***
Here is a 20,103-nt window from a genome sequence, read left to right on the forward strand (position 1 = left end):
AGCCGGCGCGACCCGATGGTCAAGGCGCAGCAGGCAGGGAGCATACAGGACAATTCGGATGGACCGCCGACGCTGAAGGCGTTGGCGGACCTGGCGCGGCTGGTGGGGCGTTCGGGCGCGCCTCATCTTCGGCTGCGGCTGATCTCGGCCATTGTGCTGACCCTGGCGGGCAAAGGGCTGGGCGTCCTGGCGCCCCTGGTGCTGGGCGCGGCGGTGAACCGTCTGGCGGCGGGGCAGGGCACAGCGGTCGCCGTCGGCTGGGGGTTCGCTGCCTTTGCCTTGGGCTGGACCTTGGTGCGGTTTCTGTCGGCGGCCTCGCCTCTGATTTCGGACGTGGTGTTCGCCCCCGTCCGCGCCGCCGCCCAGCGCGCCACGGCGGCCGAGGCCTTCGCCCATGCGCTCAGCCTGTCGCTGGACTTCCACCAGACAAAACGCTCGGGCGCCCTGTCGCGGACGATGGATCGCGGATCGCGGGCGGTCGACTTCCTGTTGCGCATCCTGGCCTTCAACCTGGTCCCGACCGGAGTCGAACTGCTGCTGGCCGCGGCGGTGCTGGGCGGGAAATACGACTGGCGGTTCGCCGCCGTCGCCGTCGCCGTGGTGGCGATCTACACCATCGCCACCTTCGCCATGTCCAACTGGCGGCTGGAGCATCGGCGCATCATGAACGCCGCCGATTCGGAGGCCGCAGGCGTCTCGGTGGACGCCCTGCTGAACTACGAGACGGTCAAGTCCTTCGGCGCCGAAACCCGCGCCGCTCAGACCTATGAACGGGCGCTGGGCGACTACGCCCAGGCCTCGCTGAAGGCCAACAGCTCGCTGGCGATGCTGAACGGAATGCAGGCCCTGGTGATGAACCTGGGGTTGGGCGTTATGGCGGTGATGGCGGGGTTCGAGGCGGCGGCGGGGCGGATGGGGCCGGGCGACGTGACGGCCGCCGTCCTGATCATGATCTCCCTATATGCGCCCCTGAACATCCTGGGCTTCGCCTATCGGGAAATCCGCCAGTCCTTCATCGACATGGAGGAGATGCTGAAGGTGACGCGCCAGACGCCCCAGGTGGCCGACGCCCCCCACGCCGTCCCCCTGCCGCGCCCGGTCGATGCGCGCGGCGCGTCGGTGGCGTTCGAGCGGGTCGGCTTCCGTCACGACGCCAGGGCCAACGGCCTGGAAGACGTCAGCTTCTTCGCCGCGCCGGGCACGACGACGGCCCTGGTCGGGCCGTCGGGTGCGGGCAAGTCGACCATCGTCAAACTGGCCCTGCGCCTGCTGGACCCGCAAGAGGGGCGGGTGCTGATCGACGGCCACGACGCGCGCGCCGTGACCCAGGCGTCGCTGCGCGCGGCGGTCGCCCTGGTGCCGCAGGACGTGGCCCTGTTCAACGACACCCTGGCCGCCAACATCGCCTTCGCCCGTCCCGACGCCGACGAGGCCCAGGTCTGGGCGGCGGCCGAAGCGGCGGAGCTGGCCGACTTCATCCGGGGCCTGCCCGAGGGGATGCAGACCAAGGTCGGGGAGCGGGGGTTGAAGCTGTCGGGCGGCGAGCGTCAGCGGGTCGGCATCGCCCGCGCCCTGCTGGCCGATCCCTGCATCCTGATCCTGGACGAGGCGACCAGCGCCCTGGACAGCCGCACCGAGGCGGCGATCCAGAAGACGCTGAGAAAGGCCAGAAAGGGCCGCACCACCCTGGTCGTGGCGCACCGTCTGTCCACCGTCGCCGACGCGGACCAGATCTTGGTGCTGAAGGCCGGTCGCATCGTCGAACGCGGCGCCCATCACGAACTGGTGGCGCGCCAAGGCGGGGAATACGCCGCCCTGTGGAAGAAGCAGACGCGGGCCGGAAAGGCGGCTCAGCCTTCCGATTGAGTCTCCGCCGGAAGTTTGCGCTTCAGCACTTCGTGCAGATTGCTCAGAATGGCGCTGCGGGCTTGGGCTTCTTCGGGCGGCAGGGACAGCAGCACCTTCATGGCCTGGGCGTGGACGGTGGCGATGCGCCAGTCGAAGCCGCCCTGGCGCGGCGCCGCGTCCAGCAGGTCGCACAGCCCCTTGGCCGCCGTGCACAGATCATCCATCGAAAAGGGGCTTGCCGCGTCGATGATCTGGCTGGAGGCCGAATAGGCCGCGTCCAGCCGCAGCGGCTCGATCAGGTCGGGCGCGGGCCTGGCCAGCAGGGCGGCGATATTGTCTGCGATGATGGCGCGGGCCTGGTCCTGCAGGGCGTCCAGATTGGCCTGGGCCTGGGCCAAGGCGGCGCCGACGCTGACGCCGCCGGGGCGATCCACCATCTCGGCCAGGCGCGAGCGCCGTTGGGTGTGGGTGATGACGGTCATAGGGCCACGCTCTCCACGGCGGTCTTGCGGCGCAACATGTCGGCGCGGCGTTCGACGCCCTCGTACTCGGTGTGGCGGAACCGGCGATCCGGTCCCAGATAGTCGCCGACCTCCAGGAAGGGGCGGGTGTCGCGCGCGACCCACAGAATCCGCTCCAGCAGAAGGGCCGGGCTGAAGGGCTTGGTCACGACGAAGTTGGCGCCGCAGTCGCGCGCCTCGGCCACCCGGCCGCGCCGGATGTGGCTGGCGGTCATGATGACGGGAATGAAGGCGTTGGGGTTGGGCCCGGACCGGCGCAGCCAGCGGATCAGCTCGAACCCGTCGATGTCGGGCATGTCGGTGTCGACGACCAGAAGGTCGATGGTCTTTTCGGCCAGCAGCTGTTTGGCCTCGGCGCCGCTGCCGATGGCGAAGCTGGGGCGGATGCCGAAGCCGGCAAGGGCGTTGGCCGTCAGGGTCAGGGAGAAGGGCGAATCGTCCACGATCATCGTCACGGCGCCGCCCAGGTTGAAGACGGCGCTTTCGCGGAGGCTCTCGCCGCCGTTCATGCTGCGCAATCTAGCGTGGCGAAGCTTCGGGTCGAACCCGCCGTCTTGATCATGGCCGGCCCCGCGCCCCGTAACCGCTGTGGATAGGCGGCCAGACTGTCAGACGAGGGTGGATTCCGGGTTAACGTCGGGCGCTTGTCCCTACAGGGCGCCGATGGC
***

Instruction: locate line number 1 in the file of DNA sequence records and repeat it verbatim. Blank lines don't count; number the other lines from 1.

Here is a 20,103-nt window from a genome sequence, read left to right on the forward strand (position 1 = left end):